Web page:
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Work in Progress: Hands-on Engineering Dynamics using Physical Models in Laboratory Sessions

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Conference

2021 ASEE Virtual Annual Conference Content Access

Location

Virtual Conference

Publication Date

July 26, 2021

Start Date

July 26, 2021

End Date

July 19, 2022

Conference Session

Hands-On in the Online Classroom

Tagged Division

Mechanics

Page Count

21

Permanent URL

https://peer.asee.org/38165

Download Count

166

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Paper Authors

biography

Mohammad Shafinul Haque Angelo State University

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Assistant Professor (Mechanical Engineering) at Angelo State University.

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Abstract

Engineering Dynamics is one of the fundamental courses that most engineering students have to take in sophomore year. In Dynamics, students have to deal with theories and problems under motion and apply combined concepts from math and physics. Often student describes their struggle as “I don’t know where to start”. Topics including curvilinear motion, relative motion, angular motion, impact, impulse, conservation of force, and energy are difficult to comprehend for sophomores. Often the instructor has to provide a similar and simpler real-life example to help the student perceive the problem and move forward towards logical steps to the solution. Yet some concepts are difficult (if not impossible) to explain with a 2D image or verbal explanation. Research suggests that introducing hands-on problem solving may overcome this problem. Many instructors use custom made physical model that is not commercially available, often difficult to replicate and/or time-consuming. Commercially available models are easy to obtain. However, the textbook problems are not tailored to the models. Thus, a gap exists between the commercially available models and textbook problems, some modifications may be needed. A good solution would be to have a textbook that comes with physical models to demonstrate the problems and/or examples listed in the textbook, which is not available. This study aims to seek whether the use of hand-on problem solving (representing textbook problem) improves comprehension and retention in Dynamics? And how to bridge the gap between the textbook problems and commercially available models to be able to use it in the classroom?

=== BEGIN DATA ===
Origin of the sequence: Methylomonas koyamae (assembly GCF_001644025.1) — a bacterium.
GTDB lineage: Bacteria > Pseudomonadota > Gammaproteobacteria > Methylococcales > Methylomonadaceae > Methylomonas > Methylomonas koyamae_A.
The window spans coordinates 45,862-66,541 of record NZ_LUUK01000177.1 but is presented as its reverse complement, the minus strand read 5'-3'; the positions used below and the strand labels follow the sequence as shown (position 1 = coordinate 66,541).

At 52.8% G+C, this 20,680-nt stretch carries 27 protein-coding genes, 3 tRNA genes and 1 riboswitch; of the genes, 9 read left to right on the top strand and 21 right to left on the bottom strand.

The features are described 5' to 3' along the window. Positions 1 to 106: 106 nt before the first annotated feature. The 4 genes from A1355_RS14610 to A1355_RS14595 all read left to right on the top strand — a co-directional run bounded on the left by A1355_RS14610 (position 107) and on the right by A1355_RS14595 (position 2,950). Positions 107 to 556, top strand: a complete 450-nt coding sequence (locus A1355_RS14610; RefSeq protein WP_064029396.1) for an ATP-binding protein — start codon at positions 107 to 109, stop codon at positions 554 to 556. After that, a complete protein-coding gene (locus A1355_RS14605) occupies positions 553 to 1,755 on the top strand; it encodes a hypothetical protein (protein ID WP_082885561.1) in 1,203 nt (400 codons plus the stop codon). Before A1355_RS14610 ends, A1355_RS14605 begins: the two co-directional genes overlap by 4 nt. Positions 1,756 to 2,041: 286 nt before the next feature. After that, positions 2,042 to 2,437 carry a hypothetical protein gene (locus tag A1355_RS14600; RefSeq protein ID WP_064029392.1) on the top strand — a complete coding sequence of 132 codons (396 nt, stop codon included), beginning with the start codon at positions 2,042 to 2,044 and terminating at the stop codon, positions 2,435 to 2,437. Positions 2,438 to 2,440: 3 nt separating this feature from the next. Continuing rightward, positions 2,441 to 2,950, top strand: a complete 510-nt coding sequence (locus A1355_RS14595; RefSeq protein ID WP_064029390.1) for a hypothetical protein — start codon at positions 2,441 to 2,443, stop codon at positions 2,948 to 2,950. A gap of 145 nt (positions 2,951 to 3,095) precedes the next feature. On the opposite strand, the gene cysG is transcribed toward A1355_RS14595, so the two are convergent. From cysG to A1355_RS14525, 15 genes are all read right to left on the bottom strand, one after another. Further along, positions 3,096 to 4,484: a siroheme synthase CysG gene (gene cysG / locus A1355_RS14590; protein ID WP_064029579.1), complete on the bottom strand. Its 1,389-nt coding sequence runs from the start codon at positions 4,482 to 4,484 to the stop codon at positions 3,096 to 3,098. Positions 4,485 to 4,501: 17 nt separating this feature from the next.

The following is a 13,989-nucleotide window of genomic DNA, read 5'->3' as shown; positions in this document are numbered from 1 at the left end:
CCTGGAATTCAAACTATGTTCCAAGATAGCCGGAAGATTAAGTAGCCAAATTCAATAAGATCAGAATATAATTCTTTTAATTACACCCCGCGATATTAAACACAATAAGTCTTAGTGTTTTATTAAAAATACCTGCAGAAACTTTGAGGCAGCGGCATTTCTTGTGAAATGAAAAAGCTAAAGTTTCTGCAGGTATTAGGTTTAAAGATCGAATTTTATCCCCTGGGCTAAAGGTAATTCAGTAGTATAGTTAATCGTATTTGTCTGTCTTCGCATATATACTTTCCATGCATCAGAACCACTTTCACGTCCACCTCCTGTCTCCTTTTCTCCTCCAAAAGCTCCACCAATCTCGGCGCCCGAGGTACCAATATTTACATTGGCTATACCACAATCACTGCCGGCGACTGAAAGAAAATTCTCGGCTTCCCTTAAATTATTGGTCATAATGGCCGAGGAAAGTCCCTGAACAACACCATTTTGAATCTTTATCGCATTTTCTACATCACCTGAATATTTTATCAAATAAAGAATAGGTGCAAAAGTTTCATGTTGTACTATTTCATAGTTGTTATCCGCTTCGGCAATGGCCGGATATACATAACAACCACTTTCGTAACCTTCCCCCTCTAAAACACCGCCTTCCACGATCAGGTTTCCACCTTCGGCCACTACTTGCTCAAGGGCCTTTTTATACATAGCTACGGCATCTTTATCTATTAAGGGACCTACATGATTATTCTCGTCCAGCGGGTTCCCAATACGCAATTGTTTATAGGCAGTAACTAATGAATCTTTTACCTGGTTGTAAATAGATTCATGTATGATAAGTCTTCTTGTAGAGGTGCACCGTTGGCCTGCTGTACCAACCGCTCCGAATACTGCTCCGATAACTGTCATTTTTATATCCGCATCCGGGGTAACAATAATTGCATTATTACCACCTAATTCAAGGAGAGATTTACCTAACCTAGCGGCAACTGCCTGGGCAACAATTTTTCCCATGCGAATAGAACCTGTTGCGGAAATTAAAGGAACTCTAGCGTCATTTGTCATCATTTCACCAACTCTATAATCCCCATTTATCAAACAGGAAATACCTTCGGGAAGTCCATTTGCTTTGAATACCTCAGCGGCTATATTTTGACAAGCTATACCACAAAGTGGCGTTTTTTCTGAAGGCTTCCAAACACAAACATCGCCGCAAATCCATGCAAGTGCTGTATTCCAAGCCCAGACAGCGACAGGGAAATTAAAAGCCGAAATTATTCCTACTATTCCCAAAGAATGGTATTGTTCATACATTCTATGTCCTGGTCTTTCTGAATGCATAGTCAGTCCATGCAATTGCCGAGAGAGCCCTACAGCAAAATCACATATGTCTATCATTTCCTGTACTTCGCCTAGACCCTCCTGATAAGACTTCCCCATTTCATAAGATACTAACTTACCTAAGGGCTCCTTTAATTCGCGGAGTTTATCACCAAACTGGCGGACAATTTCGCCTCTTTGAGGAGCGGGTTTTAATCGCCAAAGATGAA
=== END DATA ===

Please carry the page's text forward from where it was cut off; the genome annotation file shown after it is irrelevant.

Towards these goals, the author introduced multiple hands-on physical models in laboratory sessions to help students to visualize, observe, and fully comprehend a dynamics problem. In this study, three different commercially available models are used to facilitate experiential learning. A catapult is used for projectile motion, a rotating beam with mounted carriages to demonstrate angular motion, and a set of wands and rings to demonstrate the moment of inertia. Dynamics problems are developed around the physical models such that students explore, apply, and validate the concepts of the dynamic towards enhancing the learning experience. The students form a group of two to three per group. At the beginning of the lab sessions, the groups are provided with a physical model and a problem. The problems are similar to the textbook developed around the provided physical model. The student will observe the model, explore the problem, take measurements, collect data, realize why assumptions are made, and when they are valid and finally find a solution.

To facilitate in-depth assessment the course is divided into three learning modules. The 1st module consists of the kinematics of a Particle, and the 2nd module consists of the kinetics of a particle, and the 3rd module is consisting of rigid body motion. The assessment will be performed by surveying each of the three learning modules throughout the semester. An anonymous survey will be performed after each of the hands-on learning modules seeking students’ feedback and preference of hands-on learning compared to the traditional approach. The exam results and course evaluation will be compared with the past three semesters to measure improvement in passing rate.

Haque, M. S. (2021, July), Work in Progress: Hands-on Engineering Dynamics using Physical Models in Laboratory Sessions Paper presented at 2021 ASEE Virtual Annual Conference Content Access, Virtual Conference. https://peer.asee.org/38165

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